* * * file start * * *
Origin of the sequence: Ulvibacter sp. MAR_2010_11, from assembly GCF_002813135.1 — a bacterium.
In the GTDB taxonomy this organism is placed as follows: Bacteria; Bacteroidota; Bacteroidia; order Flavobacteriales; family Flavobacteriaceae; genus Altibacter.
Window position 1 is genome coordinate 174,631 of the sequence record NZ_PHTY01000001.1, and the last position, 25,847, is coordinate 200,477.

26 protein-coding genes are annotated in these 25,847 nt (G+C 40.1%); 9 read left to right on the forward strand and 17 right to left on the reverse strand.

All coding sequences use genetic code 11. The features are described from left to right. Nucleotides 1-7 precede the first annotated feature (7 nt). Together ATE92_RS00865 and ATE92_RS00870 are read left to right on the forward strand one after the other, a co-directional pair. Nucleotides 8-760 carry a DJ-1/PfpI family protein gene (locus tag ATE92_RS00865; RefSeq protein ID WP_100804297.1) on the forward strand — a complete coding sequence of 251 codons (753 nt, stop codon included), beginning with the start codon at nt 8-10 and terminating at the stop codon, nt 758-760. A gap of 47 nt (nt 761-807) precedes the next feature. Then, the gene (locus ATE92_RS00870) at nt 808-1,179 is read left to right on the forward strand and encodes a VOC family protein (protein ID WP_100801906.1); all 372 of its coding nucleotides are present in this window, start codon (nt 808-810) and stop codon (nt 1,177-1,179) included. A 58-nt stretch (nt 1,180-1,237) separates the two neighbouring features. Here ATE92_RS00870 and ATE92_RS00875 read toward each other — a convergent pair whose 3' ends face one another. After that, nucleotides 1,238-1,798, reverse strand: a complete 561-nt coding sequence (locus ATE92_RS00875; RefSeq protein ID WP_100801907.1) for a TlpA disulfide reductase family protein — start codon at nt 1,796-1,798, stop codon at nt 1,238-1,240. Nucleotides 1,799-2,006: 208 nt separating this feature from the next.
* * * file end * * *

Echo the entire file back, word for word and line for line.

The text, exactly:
Origin of the sequence: Ulvibacter sp. MAR_2010_11, from assembly GCF_002813135.1 — a bacterium.
In the GTDB taxonomy this organism is placed as follows: Bacteria; Bacteroidota; Bacteroidia; order Flavobacteriales; family Flavobacteriaceae; genus Altibacter.
Window position 1 is genome coordinate 174,631 of the sequence record NZ_PHTY01000001.1, and the last position, 25,847, is coordinate 200,477.

26 protein-coding genes are annotated in these 25,847 nt (G+C 40.1%); 9 read left to right on the forward strand and 17 right to left on the reverse strand.

All coding sequences use genetic code 11. The features are described from left to right. Nucleotides 1-7 precede the first annotated feature (7 nt). Together ATE92_RS00865 and ATE92_RS00870 are read left to right on the forward strand one after the other, a co-directional pair. Nucleotides 8-760 carry a DJ-1/PfpI family protein gene (locus tag ATE92_RS00865; RefSeq protein ID WP_100804297.1) on the forward strand — a complete coding sequence of 251 codons (753 nt, stop codon included), beginning with the start codon at nt 8-10 and terminating at the stop codon, nt 758-760. A gap of 47 nt (nt 761-807) precedes the next feature. Then, the gene (locus ATE92_RS00870) at nt 808-1,179 is read left to right on the forward strand and encodes a VOC family protein (protein ID WP_100801906.1); all 372 of its coding nucleotides are present in this window, start codon (nt 808-810) and stop codon (nt 1,177-1,179) included. A 58-nt stretch (nt 1,180-1,237) separates the two neighbouring features. Here ATE92_RS00870 and ATE92_RS00875 read toward each other — a convergent pair whose 3' ends face one another. After that, nucleotides 1,238-1,798, reverse strand: a complete 561-nt coding sequence (locus ATE92_RS00875; RefSeq protein ID WP_100801907.1) for a TlpA disulfide reductase family protein — start codon at nt 1,796-1,798, stop codon at nt 1,238-1,240. Nucleotides 1,799-2,006: 208 nt separating this feature from the next.